The Franco-Prussian War, the end of German unification

The Franco-Prussian War, the end of German unification

The Franco-Prussian war It was the last war conflict that led to Prussia to finalize its German unification process. After having defeated Austria in the seven week war, Prussia and France were the only candidates to dominate the European political landscape.

After the Battle of Sadowa, in which the French remained neutral, Napoleon III demanded: the cession of the Rhineland territories, Bavaria and Hesse; the freedom to annex the kingdom of Belgium and the purchase of the Grand Duchy of Luxembourg from the Netherlands.

Bismarck turned a deaf ear to these requests but launched the Prussian information apparatus to turn public opinion against Napoleon III. Taking advantage of the fact that the climate of the war was favorable to the Prussians, the pretext came with the overthrow of the Spanish Queen Elizabeth II in the revolution of 1868.

Prim offered the position as monarch to Leopold of Hohenzollern but he rejected it. However, from Paris they saw this issue as an offense and demanded guarantees from Prussia that they would never support a similar candidacy. William I and Bismarck responded with a harsh criticism of Napoleon III, who felt threatened and declared war on July 19, 1870.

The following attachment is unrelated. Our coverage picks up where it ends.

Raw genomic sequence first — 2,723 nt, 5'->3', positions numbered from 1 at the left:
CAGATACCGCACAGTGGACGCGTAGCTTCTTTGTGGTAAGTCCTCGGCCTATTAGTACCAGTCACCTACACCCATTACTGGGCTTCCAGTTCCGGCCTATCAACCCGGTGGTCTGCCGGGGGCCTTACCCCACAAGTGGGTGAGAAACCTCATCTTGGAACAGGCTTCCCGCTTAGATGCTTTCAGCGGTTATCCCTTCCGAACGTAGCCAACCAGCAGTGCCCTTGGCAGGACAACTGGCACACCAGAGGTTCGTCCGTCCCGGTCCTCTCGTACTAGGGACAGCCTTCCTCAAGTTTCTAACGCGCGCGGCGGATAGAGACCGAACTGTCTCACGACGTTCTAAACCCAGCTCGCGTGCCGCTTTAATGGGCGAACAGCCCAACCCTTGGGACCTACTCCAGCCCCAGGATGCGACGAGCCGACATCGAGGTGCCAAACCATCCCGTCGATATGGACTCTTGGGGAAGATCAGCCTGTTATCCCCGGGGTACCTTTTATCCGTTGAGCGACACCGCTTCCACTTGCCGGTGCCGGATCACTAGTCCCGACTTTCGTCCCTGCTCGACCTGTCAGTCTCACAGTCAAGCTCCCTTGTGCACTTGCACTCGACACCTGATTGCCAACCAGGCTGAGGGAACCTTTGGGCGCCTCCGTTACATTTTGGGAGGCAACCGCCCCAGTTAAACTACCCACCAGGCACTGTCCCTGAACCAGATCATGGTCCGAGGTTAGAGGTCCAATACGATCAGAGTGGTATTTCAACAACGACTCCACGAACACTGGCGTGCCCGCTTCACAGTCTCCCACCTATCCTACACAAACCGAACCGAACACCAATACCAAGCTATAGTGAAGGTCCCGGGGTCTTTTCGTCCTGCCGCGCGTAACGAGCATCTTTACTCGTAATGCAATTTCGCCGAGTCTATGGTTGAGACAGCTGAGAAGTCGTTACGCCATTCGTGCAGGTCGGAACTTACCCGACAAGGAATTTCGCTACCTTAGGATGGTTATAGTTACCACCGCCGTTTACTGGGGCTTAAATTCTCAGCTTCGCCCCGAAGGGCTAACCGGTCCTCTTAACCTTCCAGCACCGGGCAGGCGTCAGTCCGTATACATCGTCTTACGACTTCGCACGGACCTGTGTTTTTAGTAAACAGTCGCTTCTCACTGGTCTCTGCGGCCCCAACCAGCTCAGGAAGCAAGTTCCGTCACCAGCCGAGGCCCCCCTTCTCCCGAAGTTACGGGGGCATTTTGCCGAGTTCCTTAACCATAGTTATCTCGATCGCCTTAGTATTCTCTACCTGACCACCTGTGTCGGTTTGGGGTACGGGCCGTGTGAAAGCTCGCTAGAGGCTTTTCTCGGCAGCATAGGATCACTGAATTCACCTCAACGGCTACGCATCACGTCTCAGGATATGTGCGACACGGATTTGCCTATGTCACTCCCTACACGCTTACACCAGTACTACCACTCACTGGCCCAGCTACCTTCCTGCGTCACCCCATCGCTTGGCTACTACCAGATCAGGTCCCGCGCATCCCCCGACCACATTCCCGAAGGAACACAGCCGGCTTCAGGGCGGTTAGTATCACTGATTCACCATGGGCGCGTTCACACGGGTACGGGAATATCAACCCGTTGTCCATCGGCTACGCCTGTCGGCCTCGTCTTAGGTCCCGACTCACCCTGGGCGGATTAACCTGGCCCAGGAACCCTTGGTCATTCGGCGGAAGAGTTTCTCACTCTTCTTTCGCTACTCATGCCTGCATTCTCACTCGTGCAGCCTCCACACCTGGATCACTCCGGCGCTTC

France was diplomatically isolated, since all the countries declared themselves neutral. But Bismarck succeeded, thanks to the exaltation of national sentiment, that the southern German states adhered to Prussia, making available to Moltke his troops. The war had two stages that were separated by the Battle of Sedan.

On the one hand, the first stage occurred from August 4 to September 2, 1870. The Prussian troops were led by Moltke, while the French were commanded by Bazaine and Mac-Mahon. The Germans managed to defeat the French in Alsace, so they controlled the region. At Lorraine, after the Gallic defeat at Forbach, there was a great battle at Metz which Bazaine lost.

Mac-Mahon tried to come to his aid, but by clever strategy Moltke managed to encircle him at Sedan. After a hard confrontation and losing 17,000 soldiers, France decided to capitulate. But the most important thing about that battle is that Napoleon III was captured, leading Paris to proclaim a republic.

On the other hand, the second stage took place between September 4, 1870 and February 1, 1871. The French government restarted the war but quickly lost again. They offered peace to Bismarck, but he was clear that the objective was to recover Alsace and part of Lorraine. In a few days the Prussians were planted in front of the French capital. They besieged it and put it under extreme pressure until it capitulated in January 1871.

The new French government signed the treaty of Frankfurt on May 10, 1871, by which Prussia obtained Alsace and the eastern part of Lorraine, in addition to an indemnity for the war of 5,000 million francs.

This victory finally brought Germany together.. A few months before the signing of the Treaty of Frankfurt, William I proclaimed the German Empire in the Hall of Mirrors of the Palace of Versailles. It was the beginning of the period of power of the II Reich over Europe, since France and Austria were completely defeated and subjugated to their rule.

Passionate about History, he has a degree in Journalism and Audiovisual Communication. Since he was little he loved history and ended up exploring the 18th, 19th and 20th centuries above all.

Video: Franco-Prussian War. Animated History